As you can count coffees the answer should be too many not too much. Duo's grammar is incorrect here.


It's fine if you interpret there as being an implicit, mass noun "coffee" on the end there, as in "is that too much coffee?"

But it's kind of exasperating that they missed "too many" given that, yes, that's the most logical word to use here.


Given that 12 is a dozen why cannot it be translated that way? Is this an American-ism?


Although a dozen is supposed to be 12 somehow "a dozen" implies an estimate, roughly 12, around 12, probably 12. This is important in translating to/from French where any number can have the "aine" suffix. Exactement douze ou une douzaine? Exactement vingt ou une vingtaine?

On reflection this sentence probably should use a dozen/un douzaine rather than 12.


Fun fact: Americans are the only people in the world who drink coffee excessively!


Given how bad the coffee is over there, that would seem unlikely...

  • 1599

Let's see there is plain, hazelnut, vanilla... I would have trouble listing twelve different coffees to drink. Now, twelve cups of coffee, I can list.


In this instance, the plural indicates multiple servings, not multiple varieties. This usage is quite common, even if you're not personally familiar with it.


Someone after my own heart


Hmm... Lily definitely doesn't sound like she's asking a question, does she? (Upward inflection of voice required)


"I only drink 12 coffees per day, it it too many?" not accepted 26/7/20. Any ideas on why?


I think you have to spell out "twelve".

Also it should be "is that too many".


It accepts '12', but not 'too many'.


Because as b-adger posts below the french say 12 coffees (whatever that means) and since it is not a countable quantitiy, meaning they are not saying that each one of those twelve is the SAME MEASURABLE AMOUNT, then the question is am I drinking too much coffee not too many' units' of coffee... because the unit is indeterminate here. ...


So by that logic you cannot count pebbles, or rocks, or even planets because they are not of a uniform size!!!

If it's decided that twelve is too many then twelve is too many no matter what size they are.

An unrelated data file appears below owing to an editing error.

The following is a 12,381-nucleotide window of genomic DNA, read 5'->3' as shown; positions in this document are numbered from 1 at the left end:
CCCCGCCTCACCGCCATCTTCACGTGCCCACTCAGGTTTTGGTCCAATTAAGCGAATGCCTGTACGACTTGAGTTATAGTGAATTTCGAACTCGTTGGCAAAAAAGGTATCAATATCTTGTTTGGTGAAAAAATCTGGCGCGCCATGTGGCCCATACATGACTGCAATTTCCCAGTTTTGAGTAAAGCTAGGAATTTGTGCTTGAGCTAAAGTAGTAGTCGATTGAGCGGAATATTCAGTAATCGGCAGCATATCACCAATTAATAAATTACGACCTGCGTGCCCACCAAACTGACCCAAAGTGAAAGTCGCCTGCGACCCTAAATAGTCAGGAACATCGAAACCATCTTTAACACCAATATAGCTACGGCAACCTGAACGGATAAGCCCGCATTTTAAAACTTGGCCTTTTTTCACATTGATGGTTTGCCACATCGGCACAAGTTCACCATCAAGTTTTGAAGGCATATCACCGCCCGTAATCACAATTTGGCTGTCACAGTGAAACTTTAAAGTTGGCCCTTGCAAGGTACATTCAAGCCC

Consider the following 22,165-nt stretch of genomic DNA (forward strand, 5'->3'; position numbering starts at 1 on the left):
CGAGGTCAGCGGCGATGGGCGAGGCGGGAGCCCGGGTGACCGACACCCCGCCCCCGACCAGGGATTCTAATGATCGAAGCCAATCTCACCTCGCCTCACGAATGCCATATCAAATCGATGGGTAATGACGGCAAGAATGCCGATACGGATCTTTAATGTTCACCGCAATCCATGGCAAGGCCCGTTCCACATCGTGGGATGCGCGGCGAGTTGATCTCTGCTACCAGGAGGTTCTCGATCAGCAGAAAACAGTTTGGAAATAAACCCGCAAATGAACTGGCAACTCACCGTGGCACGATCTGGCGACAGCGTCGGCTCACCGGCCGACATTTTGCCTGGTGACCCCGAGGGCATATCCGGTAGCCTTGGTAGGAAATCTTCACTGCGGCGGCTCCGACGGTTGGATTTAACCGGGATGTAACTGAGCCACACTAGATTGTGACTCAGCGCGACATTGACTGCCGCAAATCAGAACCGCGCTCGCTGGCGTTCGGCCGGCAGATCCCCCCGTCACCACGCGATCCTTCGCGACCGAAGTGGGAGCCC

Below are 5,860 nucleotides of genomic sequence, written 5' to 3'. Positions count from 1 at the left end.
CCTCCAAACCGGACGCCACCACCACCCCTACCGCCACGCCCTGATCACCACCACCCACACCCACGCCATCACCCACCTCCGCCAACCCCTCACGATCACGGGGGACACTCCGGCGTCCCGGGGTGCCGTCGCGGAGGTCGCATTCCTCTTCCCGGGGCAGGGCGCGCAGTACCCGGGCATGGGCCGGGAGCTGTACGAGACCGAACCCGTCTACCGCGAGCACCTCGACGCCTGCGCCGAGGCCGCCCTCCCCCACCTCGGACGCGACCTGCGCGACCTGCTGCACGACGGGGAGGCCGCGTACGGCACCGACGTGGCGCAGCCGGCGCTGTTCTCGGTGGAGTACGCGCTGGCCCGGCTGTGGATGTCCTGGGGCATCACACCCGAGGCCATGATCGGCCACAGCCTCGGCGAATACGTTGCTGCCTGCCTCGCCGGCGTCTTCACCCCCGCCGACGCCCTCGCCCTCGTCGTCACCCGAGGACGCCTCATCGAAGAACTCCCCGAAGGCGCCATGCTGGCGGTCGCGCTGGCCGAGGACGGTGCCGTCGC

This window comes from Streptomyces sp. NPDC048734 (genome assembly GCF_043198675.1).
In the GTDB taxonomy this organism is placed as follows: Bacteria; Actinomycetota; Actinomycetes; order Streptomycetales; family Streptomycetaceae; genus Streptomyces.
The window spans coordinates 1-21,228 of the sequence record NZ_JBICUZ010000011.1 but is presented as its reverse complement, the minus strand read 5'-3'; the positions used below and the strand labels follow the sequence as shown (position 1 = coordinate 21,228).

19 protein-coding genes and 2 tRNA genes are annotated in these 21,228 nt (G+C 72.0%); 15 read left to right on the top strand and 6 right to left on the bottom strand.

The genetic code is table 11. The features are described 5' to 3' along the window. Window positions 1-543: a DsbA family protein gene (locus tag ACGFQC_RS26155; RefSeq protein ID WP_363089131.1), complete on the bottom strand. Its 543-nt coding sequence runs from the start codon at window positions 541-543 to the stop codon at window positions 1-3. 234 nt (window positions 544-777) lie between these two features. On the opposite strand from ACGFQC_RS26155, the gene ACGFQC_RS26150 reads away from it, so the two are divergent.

If you want to drink thirteen thimbles of coffee then put them in a cup. That way you can do it again eleven times!

It is not possible to know whether it is too much coffee, because as you point out, you don't know how much coffee it was, you only know how many.


Flawed analogy!


"Too many" is accepted nowadays.


Talk about addiction


i went through this whole lesson and got it perfectly but it got stuck at the end and didn't give me credit for it. What's going on?


The "only" is in the wrong place in this translation. It shouldn't be qualifying the verb.


Yes, the French says "I drink only twelve", so that should be the given translation.


'Is that too many' not accepted!


Still not accepted (20 March 2021). Reported it


why isn't " I only drink twelve coffees a day, is it too many?" not correct


C'est trop also means it's enough. In that case i would translate it to is it too much. In german i would say: ist das zuviel?


I'm so tired of DL providing an incorrect alternate placement of "only" in translations to English. Yes, we all do it wrong all the time, but at least DL should know better. https://www.quickanddirtytips.com/education/grammar/%E2%80%9Conly%E2%80%9D-the-most-insidious-misplaced-modifier


A dozen is the same as douze


I missed the ? at the end of this sentence because in my browser it was on a new line by itself. Is that something that would ever happen in French publications or websites?


AAARGH!!! This unit is really nitpicky.


Twelve is "too many" Duo, NOT "too much". Get your grammar right!